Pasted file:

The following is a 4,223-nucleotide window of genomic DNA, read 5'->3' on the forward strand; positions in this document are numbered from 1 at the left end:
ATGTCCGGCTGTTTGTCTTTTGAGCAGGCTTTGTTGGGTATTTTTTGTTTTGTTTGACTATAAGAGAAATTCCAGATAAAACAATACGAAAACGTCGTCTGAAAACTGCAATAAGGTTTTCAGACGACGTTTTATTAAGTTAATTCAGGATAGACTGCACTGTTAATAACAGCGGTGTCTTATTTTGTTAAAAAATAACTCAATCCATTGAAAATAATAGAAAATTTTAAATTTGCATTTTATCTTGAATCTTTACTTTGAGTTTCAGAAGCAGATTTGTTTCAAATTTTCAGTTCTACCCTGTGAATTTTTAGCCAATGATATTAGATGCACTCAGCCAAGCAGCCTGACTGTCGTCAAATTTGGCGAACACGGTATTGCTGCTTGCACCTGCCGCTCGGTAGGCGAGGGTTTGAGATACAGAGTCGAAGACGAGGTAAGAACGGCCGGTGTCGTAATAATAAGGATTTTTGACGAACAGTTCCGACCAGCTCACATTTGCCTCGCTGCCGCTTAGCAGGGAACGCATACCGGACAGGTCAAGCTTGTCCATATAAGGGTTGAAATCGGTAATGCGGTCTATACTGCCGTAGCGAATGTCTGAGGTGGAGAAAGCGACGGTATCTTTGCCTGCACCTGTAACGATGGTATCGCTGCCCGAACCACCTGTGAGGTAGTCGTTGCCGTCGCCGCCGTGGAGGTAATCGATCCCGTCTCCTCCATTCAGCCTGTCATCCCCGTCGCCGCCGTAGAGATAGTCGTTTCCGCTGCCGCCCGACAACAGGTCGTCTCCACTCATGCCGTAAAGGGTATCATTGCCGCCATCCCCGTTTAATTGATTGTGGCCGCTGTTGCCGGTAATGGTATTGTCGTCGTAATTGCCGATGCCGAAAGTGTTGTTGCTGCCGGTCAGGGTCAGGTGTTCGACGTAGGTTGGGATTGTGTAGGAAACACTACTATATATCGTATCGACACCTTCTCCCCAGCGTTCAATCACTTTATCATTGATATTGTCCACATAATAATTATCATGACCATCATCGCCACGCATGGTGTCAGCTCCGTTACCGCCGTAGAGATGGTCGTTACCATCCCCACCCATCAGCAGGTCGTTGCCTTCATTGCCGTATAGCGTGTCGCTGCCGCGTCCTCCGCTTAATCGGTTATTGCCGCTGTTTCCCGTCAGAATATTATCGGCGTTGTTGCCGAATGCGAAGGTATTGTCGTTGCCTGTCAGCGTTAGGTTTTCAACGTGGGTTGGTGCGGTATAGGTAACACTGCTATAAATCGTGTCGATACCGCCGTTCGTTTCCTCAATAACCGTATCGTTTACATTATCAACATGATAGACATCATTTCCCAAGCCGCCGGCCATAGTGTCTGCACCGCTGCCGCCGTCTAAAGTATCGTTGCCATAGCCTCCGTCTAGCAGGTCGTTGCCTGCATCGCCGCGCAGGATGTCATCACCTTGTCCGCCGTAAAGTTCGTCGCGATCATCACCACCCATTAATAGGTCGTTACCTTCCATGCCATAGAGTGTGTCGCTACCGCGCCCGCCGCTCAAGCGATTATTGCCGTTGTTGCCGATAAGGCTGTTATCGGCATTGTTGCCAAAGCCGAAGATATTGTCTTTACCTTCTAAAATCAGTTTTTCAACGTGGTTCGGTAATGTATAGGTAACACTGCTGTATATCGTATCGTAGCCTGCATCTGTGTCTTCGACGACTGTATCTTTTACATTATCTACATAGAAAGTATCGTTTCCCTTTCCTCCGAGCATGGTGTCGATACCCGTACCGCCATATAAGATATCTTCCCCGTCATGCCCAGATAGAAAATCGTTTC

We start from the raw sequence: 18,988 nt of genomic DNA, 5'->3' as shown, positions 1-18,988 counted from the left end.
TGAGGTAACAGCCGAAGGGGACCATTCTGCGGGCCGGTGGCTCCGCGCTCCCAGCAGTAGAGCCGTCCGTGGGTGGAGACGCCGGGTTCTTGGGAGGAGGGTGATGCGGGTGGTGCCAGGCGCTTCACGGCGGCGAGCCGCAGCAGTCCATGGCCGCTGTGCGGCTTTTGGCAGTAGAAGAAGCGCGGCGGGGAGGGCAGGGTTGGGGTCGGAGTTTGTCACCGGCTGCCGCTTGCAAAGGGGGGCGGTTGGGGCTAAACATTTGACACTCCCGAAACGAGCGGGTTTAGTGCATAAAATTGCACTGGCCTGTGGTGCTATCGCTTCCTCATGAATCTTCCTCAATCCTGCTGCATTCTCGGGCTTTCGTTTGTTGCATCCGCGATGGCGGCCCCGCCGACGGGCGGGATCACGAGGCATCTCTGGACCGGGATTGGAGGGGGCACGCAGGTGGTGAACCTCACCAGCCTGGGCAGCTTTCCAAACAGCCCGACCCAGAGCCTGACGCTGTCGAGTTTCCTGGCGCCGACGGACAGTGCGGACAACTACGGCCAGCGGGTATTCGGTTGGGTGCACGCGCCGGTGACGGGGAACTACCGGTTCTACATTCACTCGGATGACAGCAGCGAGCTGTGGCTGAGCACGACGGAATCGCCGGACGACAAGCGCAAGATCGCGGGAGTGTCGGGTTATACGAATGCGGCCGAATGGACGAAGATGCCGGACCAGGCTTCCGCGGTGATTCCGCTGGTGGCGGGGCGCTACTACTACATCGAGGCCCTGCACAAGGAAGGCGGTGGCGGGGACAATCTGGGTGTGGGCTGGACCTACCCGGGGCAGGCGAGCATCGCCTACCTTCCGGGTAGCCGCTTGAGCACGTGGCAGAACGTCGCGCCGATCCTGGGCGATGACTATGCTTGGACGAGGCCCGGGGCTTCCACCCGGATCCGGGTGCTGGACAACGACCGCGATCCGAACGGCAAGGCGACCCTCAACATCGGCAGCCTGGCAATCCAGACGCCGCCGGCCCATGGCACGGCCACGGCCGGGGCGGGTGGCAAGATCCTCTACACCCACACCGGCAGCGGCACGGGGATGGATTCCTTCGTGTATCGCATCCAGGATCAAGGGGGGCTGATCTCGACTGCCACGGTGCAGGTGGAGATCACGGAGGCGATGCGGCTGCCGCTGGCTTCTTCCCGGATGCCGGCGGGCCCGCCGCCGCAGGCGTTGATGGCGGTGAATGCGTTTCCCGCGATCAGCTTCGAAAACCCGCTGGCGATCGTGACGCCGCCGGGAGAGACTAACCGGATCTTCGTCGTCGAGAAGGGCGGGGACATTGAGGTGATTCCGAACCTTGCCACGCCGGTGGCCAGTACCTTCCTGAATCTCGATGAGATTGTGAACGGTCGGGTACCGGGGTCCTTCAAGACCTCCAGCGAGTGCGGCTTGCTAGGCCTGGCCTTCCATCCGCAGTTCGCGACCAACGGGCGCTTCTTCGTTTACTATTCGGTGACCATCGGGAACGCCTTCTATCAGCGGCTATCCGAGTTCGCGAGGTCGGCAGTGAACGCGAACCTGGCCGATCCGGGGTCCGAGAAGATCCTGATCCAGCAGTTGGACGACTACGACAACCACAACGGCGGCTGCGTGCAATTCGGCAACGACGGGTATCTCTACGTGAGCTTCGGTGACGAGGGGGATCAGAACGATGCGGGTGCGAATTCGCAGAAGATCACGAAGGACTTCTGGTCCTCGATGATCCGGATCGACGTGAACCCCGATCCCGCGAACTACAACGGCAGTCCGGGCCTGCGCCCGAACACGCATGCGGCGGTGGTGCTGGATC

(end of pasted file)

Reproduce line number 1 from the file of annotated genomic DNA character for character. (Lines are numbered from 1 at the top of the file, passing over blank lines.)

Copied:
The following is a 4,223-nucleotide window of genomic DNA, read 5'->3' on the forward strand; positions in this document are numbered from 1 at the left end: